After two years of elusive city permits, endless recipe testing and agonizing construction delays, the team behind Blackbird and Avec is on the verge of opening this year's hottest restaurant-provided it doesn't kill them first.
All four men who have partnered to open the Publican could be called passionate and tenacious. But Madia is the only one who can’t seem to turn off his thoughts about the restaurant. Paul Kahan, the chef, is trying to spend time with his wife before the restaurant opens and his 16-hour days start. Eduard Seitan, the beer and wine guy, has an airplane he flies to take his mind off things. If Terry Alexander—considered by the group to be the best “numbers” guy—gets stressed, he’s too busy running his restaurant empire to show it. But Madia—he can’t turn it off. When he talks about the Publican, he frequently experiences moments of agony, his head in his hands. He checks his watch constantly, clocking every extra second the project is being pushed back. When he’s standing, he’s shifting from one foot to the other, a gold chain swinging at the neck of his shirt. And when he’s sitting, he’s shaking his leg, looking out the window, nodding at passersby he knows. And there’s always somebody around whom he knows.
The four of them are no strangers to restaurants: Madia, Kahan and Seitan opened Blackbird in 1997 and followed it with Avec six years later. Alexander has opened, among other places, Mia Francesca, Mod, Francesca’s Forno and, with Madia, Sonotheque and The Violet Hour. None of them, however, has been involved in a project this big. When the Publican opens (likely in September), it will seat 150. But thanks to Kahan’s impeccable reputation and the two years of buildup, it likely will draw crowds three times that size.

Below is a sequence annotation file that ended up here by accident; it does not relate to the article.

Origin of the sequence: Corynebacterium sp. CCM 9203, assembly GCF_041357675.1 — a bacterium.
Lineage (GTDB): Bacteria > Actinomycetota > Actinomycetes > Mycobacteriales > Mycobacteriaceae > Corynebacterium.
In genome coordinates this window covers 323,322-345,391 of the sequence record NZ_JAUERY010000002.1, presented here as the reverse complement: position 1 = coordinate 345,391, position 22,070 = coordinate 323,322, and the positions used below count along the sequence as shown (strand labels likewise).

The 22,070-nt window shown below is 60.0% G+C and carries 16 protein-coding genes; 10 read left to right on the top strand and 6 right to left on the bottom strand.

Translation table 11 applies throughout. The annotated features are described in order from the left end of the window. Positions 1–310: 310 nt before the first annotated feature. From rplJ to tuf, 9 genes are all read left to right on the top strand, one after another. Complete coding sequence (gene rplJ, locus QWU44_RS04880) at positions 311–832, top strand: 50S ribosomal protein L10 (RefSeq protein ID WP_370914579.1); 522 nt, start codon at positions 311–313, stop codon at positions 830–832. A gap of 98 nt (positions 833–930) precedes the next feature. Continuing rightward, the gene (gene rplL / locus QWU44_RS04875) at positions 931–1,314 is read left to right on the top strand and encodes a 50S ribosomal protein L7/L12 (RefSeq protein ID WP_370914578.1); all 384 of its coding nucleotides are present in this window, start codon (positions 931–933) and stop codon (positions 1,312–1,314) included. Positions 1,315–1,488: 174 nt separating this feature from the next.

When people finally get a table, they’ll see the Publican is the antithesis of Blackbird. At Blackbird, the minimalist room draws attention to the elaborate food on the plate; the Publican reverses that model. Patterned after Belgian beer halls, the room will be big and noisy, the sound of the crowd bouncing off the golden, textured walls. Beer will be the preferred poison—there will be close to 100 on the list—and people will drink it while sitting at one of two enormous, L-shaped communal tables. And as if to counter the vibrancy of such a lush room, the food will be reduced to the most minimal plates the chefs can stand.
“More simple, more simple, more simple.” That was chef Brian Huston’s mantra when he was working at Blackbird in 2000. The philosophy didn’t convince Kahan at the time, but it was this approach that led Kahan to hire Huston as the Publican’s chef de cuisine. Now, as he, Kahan and sous chef Erling Wu-Bauer work on the menu, his question about every element is, “Do we need it?” If the answer is no, it comes off the plate.
How people will react to this spare approach is a source of stress for the chefs. The menu is constantly described as simply “beer, oysters and pork”—still, this is unlikely to prepare people for a plate with little more than a barely garnished ham steak. “I feel like it’s the Indiana Jones movie,” Huston says, describing his anxiety about the menu. “People have been waiting for it…”
“Except it’s not going to [be bashed by critics] like that,” Wu-Bauer interjects. “This is going to be Batman, for sure.”
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